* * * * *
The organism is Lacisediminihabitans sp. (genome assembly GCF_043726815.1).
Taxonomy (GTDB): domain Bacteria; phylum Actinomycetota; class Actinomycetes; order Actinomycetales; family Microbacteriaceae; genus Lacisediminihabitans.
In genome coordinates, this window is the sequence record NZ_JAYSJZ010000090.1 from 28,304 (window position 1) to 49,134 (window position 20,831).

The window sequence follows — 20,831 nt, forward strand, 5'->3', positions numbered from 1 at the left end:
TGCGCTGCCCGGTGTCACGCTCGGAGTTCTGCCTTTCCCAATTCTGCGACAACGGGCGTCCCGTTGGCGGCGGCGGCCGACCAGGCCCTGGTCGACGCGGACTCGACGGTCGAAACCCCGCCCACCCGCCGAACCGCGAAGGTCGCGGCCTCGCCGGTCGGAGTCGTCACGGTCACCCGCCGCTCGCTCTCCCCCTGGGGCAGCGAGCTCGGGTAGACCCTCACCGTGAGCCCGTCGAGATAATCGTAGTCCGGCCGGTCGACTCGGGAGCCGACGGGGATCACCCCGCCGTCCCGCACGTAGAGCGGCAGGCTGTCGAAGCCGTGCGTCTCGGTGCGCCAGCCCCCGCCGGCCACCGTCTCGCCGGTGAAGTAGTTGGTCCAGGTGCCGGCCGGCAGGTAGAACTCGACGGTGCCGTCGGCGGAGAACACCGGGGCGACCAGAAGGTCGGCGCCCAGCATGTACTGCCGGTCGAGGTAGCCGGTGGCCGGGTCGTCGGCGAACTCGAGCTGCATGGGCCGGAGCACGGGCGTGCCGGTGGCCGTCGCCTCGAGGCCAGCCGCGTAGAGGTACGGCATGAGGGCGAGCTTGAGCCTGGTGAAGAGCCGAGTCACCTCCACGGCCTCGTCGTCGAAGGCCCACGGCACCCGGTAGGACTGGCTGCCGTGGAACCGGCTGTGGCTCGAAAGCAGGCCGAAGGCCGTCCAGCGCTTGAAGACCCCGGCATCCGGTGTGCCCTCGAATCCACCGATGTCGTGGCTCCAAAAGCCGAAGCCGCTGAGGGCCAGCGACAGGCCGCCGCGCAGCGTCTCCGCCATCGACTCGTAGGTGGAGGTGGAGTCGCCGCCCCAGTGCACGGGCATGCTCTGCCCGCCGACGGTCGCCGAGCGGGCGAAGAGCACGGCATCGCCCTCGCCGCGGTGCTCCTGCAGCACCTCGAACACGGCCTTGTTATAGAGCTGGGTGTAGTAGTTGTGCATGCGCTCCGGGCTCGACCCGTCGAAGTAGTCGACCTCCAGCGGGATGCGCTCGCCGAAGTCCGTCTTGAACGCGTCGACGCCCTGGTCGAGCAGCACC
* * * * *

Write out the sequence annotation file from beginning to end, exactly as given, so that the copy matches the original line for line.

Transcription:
The organism is Lacisediminihabitans sp. (genome assembly GCF_043726815.1).
Taxonomy (GTDB): domain Bacteria; phylum Actinomycetota; class Actinomycetes; order Actinomycetales; family Microbacteriaceae; genus Lacisediminihabitans.
In genome coordinates, this window is the sequence record NZ_JAYSJZ010000090.1 from 28,304 (window position 1) to 49,134 (window position 20,831).

The window sequence follows — 20,831 nt, forward strand, 5'->3', positions numbered from 1 at the left end:
TGCGCTGCCCGGTGTCACGCTCGGAGTTCTGCCTTTCCCAATTCTGCGACAACGGGCGTCCCGTTGGCGGCGGCGGCCGACCAGGCCCTGGTCGACGCGGACTCGACGGTCGAAACCCCGCCCACCCGCCGAACCGCGAAGGTCGCGGCCTCGCCGGTCGGAGTCGTCACGGTCACCCGCCGCTCGCTCTCCCCCTGGGGCAGCGAGCTCGGGTAGACCCTCACCGTGAGCCCGTCGAGATAATCGTAGTCCGGCCGGTCGACTCGGGAGCCGACGGGGATCACCCCGCCGTCCCGCACGTAGAGCGGCAGGCTGTCGAAGCCGTGCGTCTCGGTGCGCCAGCCCCCGCCGGCCACCGTCTCGCCGGTGAAGTAGTTGGTCCAGGTGCCGGCCGGCAGGTAGAACTCGACGGTGCCGTCGGCGGAGAACACCGGGGCGACCAGAAGGTCGGCGCCCAGCATGTACTGCCGGTCGAGGTAGCCGGTGGCCGGGTCGTCGGCGAACTCGAGCTGCATGGGCCGGAGCACGGGCGTGCCGGTGGCCGTCGCCTCGAGGCCAGCCGCGTAGAGGTACGGCATGAGGGCGAGCTTGAGCCTGGTGAAGAGCCGAGTCACCTCCACGGCCTCGTCGTCGAAGGCCCACGGCACCCGGTAGGACTGGCTGCCGTGGAACCGGCTGTGGCTCGAAAGCAGGCCGAAGGCCGTCCAGCGCTTGAAGACCCCGGCATCCGGTGTGCCCTCGAATCCACCGATGTCGTGGCTCCAAAAGCCGAAGCCGCTGAGGGCCAGCGACAGGCCGCCGCGCAGCGTCTCCGCCATCGACTCGTAGGTGGAGGTGGAGTCGCCGCCCCAGTGCACGGGCATGCTCTGCCCGCCGACGGTCGCCGAGCGGGCGAAGAGCACGGCATCGCCCTCGCCGCGGTGCTCCTGCAGCACCTCGAACACGGCCTTGTTATAGAGCTGGGTGTAGTAGTTGTGCATGCGCTCCGGGCTCGACCCGTCGAAGTAGTCGACCTCCAGCGGGATGCGCTCGCCGAAGTCCGTCTTGAACGCGTCGACGCCCTGGTCGAGCAGCACC